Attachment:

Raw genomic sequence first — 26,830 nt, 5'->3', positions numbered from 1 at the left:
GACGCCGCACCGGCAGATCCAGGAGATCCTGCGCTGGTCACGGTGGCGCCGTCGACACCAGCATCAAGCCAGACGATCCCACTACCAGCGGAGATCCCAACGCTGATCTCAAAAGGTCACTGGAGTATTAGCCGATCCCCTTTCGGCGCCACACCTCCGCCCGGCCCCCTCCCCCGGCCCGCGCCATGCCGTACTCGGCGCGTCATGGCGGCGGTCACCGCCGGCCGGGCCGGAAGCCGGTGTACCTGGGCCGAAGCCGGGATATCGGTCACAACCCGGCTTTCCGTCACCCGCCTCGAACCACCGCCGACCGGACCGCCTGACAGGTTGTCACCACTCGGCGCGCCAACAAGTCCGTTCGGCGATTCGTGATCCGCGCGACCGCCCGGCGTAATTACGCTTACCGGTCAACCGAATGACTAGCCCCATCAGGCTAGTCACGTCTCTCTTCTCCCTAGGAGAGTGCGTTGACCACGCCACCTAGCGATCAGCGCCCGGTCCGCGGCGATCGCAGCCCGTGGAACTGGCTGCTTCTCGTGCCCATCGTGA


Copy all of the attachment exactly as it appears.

Raw genomic sequence first — 26,830 nt, 5'->3', positions numbered from 1 at the left:
GACGCCGCACCGGCAGATCCAGGAGATCCTGCGCTGGTCACGGTGGCGCCGTCGACACCAGCATCAAGCCAGACGATCCCACTACCAGCGGAGATCCCAACGCTGATCTCAAAAGGTCACTGGAGTATTAGCCGATCCCCTTTCGGCGCCACACCTCCGCCCGGCCCCCTCCCCCGGCCCGCGCCATGCCGTACTCGGCGCGTCATGGCGGCGGTCACCGCCGGCCGGGCCGGAAGCCGGTGTACCTGGGCCGAAGCCGGGATATCGGTCACAACCCGGCTTTCCGTCACCCGCCTCGAACCACCGCCGACCGGACCGCCTGACAGGTTGTCACCACTCGGCGCGCCAACAAGTCCGTTCGGCGATTCGTGATCCGCGCGACCGCCCGGCGTAATTACGCTTACCGGTCAACCGAATGACTAGCCCCATCAGGCTAGTCACGTCTCTCTTCTCCCTAGGAGAGTGCGTTGACCACGCCACCTAGCGATCAGCGCCCGGTCCGCGGCGATCGCAGCCCGTGGAACTGGCTGCTTCTCGTGCCCATCGTGA